In the last two scenarios, we covered the full 10 property Nomad strategy. One with a nothing down loan to start, and one with a 1% down payment loan to start.
In this scenario, we will build on the 1% down payment scenario we just covered.
Everything is exactly the same as what we just covered in the previous scenario, except now, after we've purchased our last Nomad property with 5% down payment and moved into that property to live there, we will continue to save money and invest in the stock market. As soon as we have $5,000 in today's dollars in reserves plus enough for a 20% down payment rental property, we will buy another 20% down payment rental property.
We will buy as many 20% down payment rental properties as we can.If you recall from the previous scenarios where we purchased as many 20% down payment rental properties as possible, we end up with more houses, but much lower cash account balances. That's because we're spending the cash on down payments and buying more properties with it.
Number of HousesBy purchasing as many 20% down payment rental properties as we can save a down payment for, we go from buying 10 total properties (9 rentals as an owner occupant property) in the previous Nomad scenarios to being able to buy 20 properties (19 rentals and 1 owner occupant property) in this scenario. You can see the difference in the chart below.
Account BalancesIf we are spending the cash in our accounts on additional down payments, you'd expect the previous 1% down payment Nomad scenario to have a lot more cash invested in the stock market account. You can see in the comparison of the account balances in the chart below that you'd be right. Read More
In the last scenario we did a full Nomad strategy starting with buying the first house with nothing down. In this scenario, we will do a full Nomad strategy except the first property we buy will be with the special 1% down payment loan program we've discussed in previous scenarios.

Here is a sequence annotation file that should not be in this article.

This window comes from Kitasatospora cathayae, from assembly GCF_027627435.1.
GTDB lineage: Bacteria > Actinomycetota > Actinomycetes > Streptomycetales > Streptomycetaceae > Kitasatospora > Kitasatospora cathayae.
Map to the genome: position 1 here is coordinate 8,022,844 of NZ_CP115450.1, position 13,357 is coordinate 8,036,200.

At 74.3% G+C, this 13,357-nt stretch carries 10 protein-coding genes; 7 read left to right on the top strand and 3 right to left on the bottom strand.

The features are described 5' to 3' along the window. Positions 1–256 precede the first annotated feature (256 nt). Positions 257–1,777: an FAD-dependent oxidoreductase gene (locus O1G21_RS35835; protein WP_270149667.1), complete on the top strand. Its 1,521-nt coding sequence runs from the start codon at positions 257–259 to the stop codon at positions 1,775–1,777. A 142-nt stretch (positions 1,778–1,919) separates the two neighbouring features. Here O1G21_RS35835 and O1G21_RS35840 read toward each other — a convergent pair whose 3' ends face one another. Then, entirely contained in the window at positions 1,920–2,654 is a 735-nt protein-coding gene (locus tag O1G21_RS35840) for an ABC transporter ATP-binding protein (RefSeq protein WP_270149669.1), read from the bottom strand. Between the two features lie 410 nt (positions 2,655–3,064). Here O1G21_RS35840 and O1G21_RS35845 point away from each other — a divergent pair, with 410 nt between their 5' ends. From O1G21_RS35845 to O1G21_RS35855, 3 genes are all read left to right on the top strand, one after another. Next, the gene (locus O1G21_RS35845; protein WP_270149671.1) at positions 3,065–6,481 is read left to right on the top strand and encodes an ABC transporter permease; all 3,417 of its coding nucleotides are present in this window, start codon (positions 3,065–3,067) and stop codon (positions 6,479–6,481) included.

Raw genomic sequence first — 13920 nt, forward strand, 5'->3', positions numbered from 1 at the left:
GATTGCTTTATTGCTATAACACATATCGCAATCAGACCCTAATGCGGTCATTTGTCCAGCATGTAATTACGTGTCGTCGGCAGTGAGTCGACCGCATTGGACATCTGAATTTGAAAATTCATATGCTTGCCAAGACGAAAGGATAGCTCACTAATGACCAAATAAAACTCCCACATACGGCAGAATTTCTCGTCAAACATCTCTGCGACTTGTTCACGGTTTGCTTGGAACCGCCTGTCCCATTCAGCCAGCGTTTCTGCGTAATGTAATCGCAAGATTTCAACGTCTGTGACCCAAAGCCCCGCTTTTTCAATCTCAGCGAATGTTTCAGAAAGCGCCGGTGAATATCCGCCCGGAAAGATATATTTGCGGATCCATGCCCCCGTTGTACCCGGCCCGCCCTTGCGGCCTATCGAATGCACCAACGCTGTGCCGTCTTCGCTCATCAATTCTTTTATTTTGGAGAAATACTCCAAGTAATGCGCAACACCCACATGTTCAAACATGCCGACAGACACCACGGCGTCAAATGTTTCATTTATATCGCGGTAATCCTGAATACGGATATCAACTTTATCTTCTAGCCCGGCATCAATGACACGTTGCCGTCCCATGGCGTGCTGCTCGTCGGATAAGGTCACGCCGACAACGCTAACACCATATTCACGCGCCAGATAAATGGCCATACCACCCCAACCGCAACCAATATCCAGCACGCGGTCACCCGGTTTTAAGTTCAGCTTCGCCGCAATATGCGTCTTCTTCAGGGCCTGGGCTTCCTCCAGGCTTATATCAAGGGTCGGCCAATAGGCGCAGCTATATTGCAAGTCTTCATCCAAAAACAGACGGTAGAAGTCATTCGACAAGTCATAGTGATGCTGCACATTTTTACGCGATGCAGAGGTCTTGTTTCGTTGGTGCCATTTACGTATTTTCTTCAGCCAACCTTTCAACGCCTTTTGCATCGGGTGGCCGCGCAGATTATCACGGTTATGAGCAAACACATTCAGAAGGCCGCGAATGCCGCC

Number of Houses Purchased
By using a 1% down payment loan, we are able to buy our next houses a little bit sooner than we could in the previous scenario. We still require at least a year between purchases even if we have enough down payment because that is a requirement of getting an owner occupant loan. The following is a chart that shows the number of houses we buy comparing this scenario to last scenario with nothing down on the first house and when we buy each.
In both scenarios, our first house purchase is in month 1. For this scenario with 1% down payment and in the last scenario with nothing down. But the second house purchase in this scenario moves from month 30 in the last scenario to month 34 in this scenario. The biggest gain is buying the next house; the third house moves up to month 85 from month 96. Subsequent purchases are still a few months faster as well.
The difference in our accumulation of money in our stock market account between the two scenarios is slight, but even small hinges swing big doors and, in our model, have significant consequences. Here's a chart comparing the account balances between the two scenarios for the first 10 years.Read More